We often find that our members and coaching clients are driven, motivated business owners who fall into a trap of feeling guilty for not doing more.

On a recent call, one member mentioned that she’s been setting high goals for herself and her business each month. Although she feels like she’s accomplished plenty by the end of the month, she’s still disappointed that she hasn’t quite reached her lofty goals. The issue isn’t in her productivity -- it’s in her goal setting.

Our suggestion? Implement the “bonus” trick.

Here’s how it works: On your to-do list, create your “must-do” section, as well as a “bonus section” of tasks that you would love to do but aren’t absolutely critical to the success of your business. If you get to the tasks on the bonus section? Extra brown points within your biz! If you don’t? No guilt.

A similar trick is using the phrase “at least” when goal setting.

  • Is your goal to pitch guest posts? Set a goal of “at least 2 pitches.”
  • Is your goal to go on daily walks? Make a goal of “at least 3 walks this week.”
  • Is your goal to be in touch with your email list more? Set a goal of “at least 12 times this year.”

It’s the same mental game as the “bonus” trick: You have a minimum goal to reach, but if you go above and beyond, you’ll positively impact your business and your mindset.

Let us know if you implement the “bonus” trick and how it shifts your mindset towards goal setting!

Your days, back in your hands.

Get instant access to 5 Days to Reclaiming Your Time, a free email course with the mindset shifts + action steps you need to get started in reframing your relationship with time. Sign up below!

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Shop Talk: Find the Wiggle Room

find wiggle room

find wiggle room

Welcome to Shop Talk! While we love providing you with jam-packed, actionable posts, we also wanted to share quick, thought-provoking snippets here and there — from our brains to yours.

Often, our coaching clients and community members come to us feeling overwhelmed and like they have no space or time to breathe, let alone create. They’re stuck in firefighting mode and their wheels are turning...but the car ain’t moving. If you’re in this mode often or always, that’s part of a larger problem (a time scarcity mindset, a lack of prioritization, or an inability to say no, perhaps?).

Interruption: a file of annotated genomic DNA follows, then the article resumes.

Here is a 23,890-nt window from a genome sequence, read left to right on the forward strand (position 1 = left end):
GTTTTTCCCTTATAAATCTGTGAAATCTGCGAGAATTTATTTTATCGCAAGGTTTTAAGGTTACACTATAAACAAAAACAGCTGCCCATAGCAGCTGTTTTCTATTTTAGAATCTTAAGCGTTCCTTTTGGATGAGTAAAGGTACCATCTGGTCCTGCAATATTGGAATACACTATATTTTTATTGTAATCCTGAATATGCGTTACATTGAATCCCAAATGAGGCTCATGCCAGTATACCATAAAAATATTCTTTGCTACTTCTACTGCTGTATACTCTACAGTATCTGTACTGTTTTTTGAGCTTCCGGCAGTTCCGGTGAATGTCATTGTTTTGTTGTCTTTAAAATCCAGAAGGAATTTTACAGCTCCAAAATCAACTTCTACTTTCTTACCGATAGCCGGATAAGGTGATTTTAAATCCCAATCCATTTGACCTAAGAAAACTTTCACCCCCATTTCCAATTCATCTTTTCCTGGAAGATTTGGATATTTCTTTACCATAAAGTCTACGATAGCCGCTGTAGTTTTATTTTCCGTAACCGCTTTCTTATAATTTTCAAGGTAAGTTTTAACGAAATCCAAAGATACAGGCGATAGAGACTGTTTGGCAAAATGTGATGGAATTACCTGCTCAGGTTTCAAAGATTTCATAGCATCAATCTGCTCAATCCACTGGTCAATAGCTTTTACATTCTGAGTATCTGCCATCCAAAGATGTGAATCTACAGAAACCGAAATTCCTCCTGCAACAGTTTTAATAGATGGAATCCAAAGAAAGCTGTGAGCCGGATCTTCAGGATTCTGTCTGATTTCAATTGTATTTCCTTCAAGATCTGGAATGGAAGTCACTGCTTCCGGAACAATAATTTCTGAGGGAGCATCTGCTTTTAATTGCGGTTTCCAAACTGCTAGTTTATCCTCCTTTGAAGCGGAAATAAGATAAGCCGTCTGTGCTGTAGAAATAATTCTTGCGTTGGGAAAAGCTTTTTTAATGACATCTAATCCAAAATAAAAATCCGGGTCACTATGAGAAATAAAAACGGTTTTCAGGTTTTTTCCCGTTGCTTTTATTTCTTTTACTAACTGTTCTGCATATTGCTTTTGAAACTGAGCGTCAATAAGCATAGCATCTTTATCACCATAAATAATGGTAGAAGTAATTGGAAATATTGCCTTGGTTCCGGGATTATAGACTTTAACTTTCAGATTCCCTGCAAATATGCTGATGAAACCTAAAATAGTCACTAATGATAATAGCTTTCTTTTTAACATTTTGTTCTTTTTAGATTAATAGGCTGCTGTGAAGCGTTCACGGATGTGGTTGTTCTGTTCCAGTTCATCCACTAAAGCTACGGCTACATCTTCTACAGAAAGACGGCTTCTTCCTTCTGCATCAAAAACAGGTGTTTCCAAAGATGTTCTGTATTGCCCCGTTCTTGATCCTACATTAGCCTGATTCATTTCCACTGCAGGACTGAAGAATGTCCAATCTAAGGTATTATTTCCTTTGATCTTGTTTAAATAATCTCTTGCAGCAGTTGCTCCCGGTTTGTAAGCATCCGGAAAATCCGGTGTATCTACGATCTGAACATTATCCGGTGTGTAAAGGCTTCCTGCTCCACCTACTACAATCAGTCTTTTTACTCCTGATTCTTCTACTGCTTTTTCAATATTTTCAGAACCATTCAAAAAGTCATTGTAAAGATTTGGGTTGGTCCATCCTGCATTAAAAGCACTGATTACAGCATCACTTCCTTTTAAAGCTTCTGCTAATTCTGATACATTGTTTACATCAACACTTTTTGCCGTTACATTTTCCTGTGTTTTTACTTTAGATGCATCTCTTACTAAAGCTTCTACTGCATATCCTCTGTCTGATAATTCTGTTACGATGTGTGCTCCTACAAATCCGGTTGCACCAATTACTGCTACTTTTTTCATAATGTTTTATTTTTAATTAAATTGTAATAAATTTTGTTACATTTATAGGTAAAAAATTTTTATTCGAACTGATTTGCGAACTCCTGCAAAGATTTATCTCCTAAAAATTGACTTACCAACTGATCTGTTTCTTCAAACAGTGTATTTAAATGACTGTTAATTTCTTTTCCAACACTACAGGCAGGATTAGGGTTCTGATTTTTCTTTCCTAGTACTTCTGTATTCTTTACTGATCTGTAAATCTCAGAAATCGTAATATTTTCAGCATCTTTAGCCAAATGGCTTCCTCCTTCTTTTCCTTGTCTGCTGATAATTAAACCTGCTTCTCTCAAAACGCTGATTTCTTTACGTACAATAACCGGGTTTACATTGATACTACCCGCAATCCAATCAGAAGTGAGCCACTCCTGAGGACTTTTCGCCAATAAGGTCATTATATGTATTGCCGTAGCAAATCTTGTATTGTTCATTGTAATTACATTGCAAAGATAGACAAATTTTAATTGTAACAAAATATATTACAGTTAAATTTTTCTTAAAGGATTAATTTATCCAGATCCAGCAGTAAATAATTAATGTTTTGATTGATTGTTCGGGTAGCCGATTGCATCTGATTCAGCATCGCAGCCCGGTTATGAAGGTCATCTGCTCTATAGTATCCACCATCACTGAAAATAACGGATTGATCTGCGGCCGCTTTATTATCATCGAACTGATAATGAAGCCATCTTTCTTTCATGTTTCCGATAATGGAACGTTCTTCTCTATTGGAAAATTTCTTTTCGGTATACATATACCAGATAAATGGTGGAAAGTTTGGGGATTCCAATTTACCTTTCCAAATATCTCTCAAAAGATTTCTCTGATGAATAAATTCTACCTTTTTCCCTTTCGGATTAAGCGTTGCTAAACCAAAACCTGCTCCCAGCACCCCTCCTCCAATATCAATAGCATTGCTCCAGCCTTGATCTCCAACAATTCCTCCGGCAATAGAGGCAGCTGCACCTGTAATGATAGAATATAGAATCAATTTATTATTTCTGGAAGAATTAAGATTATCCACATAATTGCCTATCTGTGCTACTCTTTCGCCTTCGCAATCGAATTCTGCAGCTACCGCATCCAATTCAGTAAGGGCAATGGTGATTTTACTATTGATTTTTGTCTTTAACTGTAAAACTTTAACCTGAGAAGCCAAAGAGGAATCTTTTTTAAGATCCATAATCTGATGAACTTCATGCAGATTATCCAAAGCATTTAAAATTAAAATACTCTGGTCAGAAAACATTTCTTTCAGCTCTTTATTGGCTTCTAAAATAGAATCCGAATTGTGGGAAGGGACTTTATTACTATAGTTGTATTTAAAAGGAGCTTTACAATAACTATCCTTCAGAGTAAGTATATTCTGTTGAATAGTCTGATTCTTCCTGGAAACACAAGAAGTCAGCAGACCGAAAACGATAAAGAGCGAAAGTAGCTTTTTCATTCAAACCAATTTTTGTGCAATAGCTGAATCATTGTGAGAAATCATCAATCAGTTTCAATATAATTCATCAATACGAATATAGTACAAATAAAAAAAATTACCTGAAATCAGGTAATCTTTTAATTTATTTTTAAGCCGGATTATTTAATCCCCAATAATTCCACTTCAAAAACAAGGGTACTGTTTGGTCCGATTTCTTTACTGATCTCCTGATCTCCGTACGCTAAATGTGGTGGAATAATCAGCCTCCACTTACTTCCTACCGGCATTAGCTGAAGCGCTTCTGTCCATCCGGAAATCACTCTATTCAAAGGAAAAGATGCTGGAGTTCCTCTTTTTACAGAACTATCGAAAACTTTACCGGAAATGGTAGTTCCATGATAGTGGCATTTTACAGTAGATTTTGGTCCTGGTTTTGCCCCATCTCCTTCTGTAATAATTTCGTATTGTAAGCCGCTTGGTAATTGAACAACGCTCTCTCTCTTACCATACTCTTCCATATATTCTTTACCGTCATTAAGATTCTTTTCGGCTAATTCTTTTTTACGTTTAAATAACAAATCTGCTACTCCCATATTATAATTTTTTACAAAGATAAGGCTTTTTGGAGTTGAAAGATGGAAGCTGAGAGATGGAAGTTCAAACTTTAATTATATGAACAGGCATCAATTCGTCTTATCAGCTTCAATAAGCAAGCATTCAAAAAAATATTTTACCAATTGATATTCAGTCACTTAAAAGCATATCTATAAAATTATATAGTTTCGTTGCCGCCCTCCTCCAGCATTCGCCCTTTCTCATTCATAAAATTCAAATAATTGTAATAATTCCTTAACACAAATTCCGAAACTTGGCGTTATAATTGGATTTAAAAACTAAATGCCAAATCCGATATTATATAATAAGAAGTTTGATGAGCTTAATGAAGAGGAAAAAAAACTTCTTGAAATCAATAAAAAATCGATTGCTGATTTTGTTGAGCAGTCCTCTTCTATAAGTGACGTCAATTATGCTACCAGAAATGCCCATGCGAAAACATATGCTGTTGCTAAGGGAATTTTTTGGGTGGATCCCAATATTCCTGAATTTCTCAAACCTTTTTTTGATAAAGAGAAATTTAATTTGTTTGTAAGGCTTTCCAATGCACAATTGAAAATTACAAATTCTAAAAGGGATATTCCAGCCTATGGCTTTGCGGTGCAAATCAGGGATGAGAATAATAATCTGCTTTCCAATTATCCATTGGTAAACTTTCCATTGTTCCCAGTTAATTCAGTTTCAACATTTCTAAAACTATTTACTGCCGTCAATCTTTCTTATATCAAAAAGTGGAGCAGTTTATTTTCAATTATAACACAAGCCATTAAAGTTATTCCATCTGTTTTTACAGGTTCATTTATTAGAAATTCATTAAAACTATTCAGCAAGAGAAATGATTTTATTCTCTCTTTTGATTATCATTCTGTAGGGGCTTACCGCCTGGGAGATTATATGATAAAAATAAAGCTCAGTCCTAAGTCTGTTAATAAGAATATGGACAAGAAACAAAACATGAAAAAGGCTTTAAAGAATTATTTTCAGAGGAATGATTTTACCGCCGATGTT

But, inevitably, there will be times over the course of your solo biz when you will feel like you can barely keep the biz going because of a lack of time -- self-care seems laughable and focusing on growth? Impossible.

Two common times for these feelings? During the holidays and during a product launch.

During these periods, we urge you to find the wiggle room. What do we mean by that? Find the moments here and there where you can make adjustments -- i.e. wiggle free a bit more time.

Does your at-home workout need to be 1 hour or would 30 minutes of HIIT accomplish just as much today?

Do you need to make a gourmet meal or would a Crockpot meal -- or even a microwavable meal -- suffice just for tonight?

Do you need to walk to your coworking space or would it be okay to pay for an Uber (or tuk tuk, if you’re Cristina) this afternoon?

Do you need to post 25 pins on Pinterest per day or would 15 be enough this week?

Do you need to stick to your 4 times per week blog post schedule or will your readers understand if you cut it back to 3 times per week just this month?

You get the gist. Where can you find a bit of wiggle room today?

P.S. If you find yourself in this mode often, it might be time to reclaim your time. We can help...for free. Grab our free, 5-day email course below.

Your days, back in your hands.

Get instant access to 5 Days to Reclaiming Your Time, a free email course with the mindset shifts + action steps you need to get started in reframing your relationship with time. Sign up below!